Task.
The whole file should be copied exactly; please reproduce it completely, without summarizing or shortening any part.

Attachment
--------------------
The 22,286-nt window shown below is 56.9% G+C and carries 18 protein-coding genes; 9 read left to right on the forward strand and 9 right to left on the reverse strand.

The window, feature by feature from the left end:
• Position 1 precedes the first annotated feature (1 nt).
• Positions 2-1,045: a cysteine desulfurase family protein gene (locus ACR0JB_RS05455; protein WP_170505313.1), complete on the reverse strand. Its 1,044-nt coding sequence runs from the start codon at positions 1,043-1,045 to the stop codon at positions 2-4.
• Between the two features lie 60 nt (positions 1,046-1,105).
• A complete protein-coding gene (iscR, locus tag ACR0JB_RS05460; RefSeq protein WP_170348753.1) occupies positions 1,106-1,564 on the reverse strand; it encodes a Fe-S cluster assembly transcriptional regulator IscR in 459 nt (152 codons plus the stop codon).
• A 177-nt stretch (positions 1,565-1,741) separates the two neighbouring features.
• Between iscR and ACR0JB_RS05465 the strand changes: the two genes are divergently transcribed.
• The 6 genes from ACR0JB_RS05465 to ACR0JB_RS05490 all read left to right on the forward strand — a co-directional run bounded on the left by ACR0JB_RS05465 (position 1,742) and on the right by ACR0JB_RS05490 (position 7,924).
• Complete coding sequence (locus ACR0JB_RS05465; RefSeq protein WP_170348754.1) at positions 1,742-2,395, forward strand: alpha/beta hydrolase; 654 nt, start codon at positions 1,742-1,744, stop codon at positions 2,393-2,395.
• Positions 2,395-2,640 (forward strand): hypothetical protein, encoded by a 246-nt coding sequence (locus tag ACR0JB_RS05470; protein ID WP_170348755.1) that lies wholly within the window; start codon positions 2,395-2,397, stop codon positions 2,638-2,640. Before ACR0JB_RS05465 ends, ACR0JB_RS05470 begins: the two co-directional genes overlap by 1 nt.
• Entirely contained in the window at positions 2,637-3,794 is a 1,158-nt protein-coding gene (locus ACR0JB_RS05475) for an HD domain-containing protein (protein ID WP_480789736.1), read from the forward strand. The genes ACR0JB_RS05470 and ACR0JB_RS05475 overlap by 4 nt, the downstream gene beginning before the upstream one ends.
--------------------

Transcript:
The 22,286-nt window shown below is 56.9% G+C and carries 18 protein-coding genes; 9 read left to right on the forward strand and 9 right to left on the reverse strand.

The window, feature by feature from the left end:
• Position 1 precedes the first annotated feature (1 nt).
• Positions 2-1,045: a cysteine desulfurase family protein gene (locus ACR0JB_RS05455; protein WP_170505313.1), complete on the reverse strand. Its 1,044-nt coding sequence runs from the start codon at positions 1,043-1,045 to the stop codon at positions 2-4.
• Between the two features lie 60 nt (positions 1,046-1,105).
• A complete protein-coding gene (iscR, locus tag ACR0JB_RS05460; RefSeq protein WP_170348753.1) occupies positions 1,106-1,564 on the reverse strand; it encodes a Fe-S cluster assembly transcriptional regulator IscR in 459 nt (152 codons plus the stop codon).
• A 177-nt stretch (positions 1,565-1,741) separates the two neighbouring features.
• Between iscR and ACR0JB_RS05465 the strand changes: the two genes are divergently transcribed.
• The 6 genes from ACR0JB_RS05465 to ACR0JB_RS05490 all read left to right on the forward strand — a co-directional run bounded on the left by ACR0JB_RS05465 (position 1,742) and on the right by ACR0JB_RS05490 (position 7,924).
• Complete coding sequence (locus ACR0JB_RS05465; RefSeq protein WP_170348754.1) at positions 1,742-2,395, forward strand: alpha/beta hydrolase; 654 nt, start codon at positions 1,742-1,744, stop codon at positions 2,393-2,395.
• Positions 2,395-2,640 (forward strand): hypothetical protein, encoded by a 246-nt coding sequence (locus tag ACR0JB_RS05470; protein ID WP_170348755.1) that lies wholly within the window; start codon positions 2,395-2,397, stop codon positions 2,638-2,640. Before ACR0JB_RS05465 ends, ACR0JB_RS05470 begins: the two co-directional genes overlap by 1 nt.
• Entirely contained in the window at positions 2,637-3,794 is a 1,158-nt protein-coding gene (locus ACR0JB_RS05475) for an HD domain-containing protein (protein ID WP_480789736.1), read from the forward strand. The genes ACR0JB_RS05470 and ACR0JB_RS05475 overlap by 4 nt, the downstream gene beginning before the upstream one ends.